The 5S Approach To A Lean Lab

What is Lean?

Lean production (lean) is a popular quality improvement methodology that can be traced back to manufacturing and technology. Lean manufacturing principles can be used to improve efficiency in the laboratory environment. Lean has been adopted by many health care organizations and laboratories to help eliminate waste, organize the workplace, streamline procedures and establish clear, visual standards.

According to a 2007 white paper written by the Mayo Clinic Mayo Medical Laboratories “Innovations in the Clinical Laboratory – An Overview of Lean Principles in the Laboratory,” Lean is a based on eliminating waste and continuous improvement: “This is done while intently concentrating on eliminating redundant motion, recognizing waste, and identifying what creates value from the client’s perspective. Lean is a continuous process improvement initiative and not an end destination.”

What is 5S Lean?

The disciplined approach of the lean methodology provides many benefits:

  • Reduces waste/clutter
  • Creates a culture of responsibility
  • Increased lab safety
  • Enhance employee morale and involvement
  • Organization
  • Cleanliness
  • Space savings
  • Increases inventory control
  • More consistent experiments
  • Increases productivity
  • Faster onboarding of new employees
  • Timely delivery of supplies

Simply put, 5S Lean is an enabler of waste-free production that supports an operating philosophy that emphasizes discipline, efficiency, and attention to detail. In the modern lab, where many labs have faced reduced budgets and fewer staff members, adopting the lean methodology can result in a more cost-effective and safer way to manage processes. Applying the 5S lean methodology in the laboratory environment will improve efficiencies and lab safety for current and future employees.

What are the 5 S’s?

There are five phases of the 5S Lean methodology, you may be familiar with the Japanese names, here are the five phases translated into English. It is important to note that you will want to establish a baseline for the target work areas before you begin the implementation process. This way you are able to document your baseline “before” condition with pictures and a description of the original work area configuration to use as a comparison during future audits.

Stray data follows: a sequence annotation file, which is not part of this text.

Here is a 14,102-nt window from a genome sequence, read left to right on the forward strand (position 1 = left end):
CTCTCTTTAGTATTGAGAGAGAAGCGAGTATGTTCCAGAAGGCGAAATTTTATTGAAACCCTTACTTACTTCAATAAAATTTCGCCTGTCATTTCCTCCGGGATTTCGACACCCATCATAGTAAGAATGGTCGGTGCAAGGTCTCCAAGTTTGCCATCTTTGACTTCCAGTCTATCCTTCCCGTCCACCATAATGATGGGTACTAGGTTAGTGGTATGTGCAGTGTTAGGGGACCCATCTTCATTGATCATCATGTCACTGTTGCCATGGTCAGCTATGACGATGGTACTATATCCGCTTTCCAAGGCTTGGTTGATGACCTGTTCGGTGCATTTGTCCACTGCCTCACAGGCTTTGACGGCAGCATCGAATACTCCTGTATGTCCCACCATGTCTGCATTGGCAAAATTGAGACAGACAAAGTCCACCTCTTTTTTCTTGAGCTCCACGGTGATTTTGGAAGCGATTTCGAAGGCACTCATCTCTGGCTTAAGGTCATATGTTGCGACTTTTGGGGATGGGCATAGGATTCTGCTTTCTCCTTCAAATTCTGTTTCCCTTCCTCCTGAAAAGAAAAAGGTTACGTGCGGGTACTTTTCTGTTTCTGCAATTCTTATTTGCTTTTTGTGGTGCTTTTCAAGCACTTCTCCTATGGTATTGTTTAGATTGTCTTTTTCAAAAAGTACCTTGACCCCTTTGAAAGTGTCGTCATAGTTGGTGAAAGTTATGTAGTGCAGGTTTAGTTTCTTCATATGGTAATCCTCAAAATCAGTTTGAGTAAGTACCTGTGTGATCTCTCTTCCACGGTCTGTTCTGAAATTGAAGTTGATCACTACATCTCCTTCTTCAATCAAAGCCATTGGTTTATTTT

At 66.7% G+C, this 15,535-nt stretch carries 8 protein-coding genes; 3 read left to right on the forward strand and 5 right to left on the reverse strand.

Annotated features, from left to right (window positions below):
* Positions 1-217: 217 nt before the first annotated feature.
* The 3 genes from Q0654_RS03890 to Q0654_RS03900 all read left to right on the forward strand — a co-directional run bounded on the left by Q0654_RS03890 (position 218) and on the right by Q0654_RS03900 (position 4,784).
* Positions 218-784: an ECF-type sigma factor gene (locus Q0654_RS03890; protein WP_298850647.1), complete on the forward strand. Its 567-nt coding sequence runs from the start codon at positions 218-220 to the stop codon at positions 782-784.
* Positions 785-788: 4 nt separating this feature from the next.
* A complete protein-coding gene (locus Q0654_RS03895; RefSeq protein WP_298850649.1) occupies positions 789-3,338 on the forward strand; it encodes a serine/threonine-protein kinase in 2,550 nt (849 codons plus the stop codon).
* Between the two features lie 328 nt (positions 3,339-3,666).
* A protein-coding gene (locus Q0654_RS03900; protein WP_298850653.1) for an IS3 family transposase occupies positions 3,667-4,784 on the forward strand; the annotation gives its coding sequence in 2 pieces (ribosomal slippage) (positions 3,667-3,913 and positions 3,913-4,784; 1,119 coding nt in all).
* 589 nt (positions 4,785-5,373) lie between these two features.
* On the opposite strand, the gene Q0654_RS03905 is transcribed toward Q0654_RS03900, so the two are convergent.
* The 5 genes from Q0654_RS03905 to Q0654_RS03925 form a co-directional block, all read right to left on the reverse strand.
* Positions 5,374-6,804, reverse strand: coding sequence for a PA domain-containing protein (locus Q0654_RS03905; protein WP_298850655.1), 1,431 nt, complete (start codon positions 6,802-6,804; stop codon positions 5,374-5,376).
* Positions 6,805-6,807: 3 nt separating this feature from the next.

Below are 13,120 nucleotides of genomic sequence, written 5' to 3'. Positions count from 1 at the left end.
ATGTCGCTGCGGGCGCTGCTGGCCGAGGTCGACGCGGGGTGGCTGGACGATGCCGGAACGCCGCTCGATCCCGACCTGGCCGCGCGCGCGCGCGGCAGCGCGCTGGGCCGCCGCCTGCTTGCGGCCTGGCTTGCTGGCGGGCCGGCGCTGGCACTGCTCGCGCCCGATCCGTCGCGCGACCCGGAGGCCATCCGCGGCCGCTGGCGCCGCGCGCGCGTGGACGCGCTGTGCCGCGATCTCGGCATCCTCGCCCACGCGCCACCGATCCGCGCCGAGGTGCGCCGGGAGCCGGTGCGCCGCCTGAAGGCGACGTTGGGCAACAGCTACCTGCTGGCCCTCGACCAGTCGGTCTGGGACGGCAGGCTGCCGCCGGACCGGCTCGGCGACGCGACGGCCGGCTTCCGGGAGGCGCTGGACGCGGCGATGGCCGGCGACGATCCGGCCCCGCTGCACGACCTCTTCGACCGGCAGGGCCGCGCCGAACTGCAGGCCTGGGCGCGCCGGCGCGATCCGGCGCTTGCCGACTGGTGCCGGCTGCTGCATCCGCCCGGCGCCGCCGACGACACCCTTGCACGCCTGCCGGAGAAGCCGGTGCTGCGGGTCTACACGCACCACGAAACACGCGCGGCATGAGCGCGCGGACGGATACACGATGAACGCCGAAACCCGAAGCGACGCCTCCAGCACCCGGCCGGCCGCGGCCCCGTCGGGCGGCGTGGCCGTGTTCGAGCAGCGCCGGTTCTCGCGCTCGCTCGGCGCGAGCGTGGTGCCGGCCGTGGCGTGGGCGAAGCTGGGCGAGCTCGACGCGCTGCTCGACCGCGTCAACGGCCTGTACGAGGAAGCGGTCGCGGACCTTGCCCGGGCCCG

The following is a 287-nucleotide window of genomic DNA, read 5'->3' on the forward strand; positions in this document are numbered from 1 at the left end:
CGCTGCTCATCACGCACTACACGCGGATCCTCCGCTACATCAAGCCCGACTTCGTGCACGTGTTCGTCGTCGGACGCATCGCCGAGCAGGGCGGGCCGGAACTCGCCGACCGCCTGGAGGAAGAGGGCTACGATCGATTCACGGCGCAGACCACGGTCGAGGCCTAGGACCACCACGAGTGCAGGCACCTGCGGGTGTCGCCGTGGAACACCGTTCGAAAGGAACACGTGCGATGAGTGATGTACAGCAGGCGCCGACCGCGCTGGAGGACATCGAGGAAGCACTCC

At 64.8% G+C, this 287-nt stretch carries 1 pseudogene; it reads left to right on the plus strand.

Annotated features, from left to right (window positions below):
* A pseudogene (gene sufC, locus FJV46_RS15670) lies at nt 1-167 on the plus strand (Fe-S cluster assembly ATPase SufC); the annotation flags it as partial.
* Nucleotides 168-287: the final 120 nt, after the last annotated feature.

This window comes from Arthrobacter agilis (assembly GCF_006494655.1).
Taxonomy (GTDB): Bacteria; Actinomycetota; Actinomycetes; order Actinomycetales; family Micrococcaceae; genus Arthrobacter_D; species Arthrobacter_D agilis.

• Sort
  • Set in Order
  • Shine
  • Standardize
  • Sustain

Sort (Seri) is based on removing unnecessary items and disposing of them properly. Work is made easier by eliminating obstacles and you will reduce the chance of being disturbed by unnecessary items in the lab. This phase will also help prevent the accumulation of unnecessary items and it will also assist in the evaluation of necessary items with regard to debt, cost, and other important factors.

Key steps

  • Establish a holding area for items (e.g. red tag area)
  • Identify items not required at the current location
  • Organize team members to evaluate items in the holding area
  • Dispose of items with team approval

Set in Order (Seiton) is where you arrange all necessary items in order so they can be easily picked up for use. This phase focuses on preventing loss and wasting time, making it easy to find and identify the necessary tools, equipment, and supplies. You will want to identify sources of waste and rearrange items.

Key Steps

  • Identify necessary tools, equipment, and supplies
  • Determine location for necessary items
    • Item location considerations (pipettes will be used daily)
      • Daily use (lab bench) e.g. Pipettes
      • Weekly use (common storage area) e.g. buffer solutions
      • Monthly use (remote storage area) e.g. highly specialized lab items
  • Designate and outline permanent locations for items
    • How to set in order
      • Define the major processes performed
      • For each process, draw a map of the locations of each activity
      • Identify sources of waste and develop corrective measures
      • Position items where they are needed based on frequency
  • Organization of supplies
    • Determine address system with part number and address
    • Label container with part number
    • Note minimum and maximum quantity if appropriate
      • Inventory bins and shelves (holding product)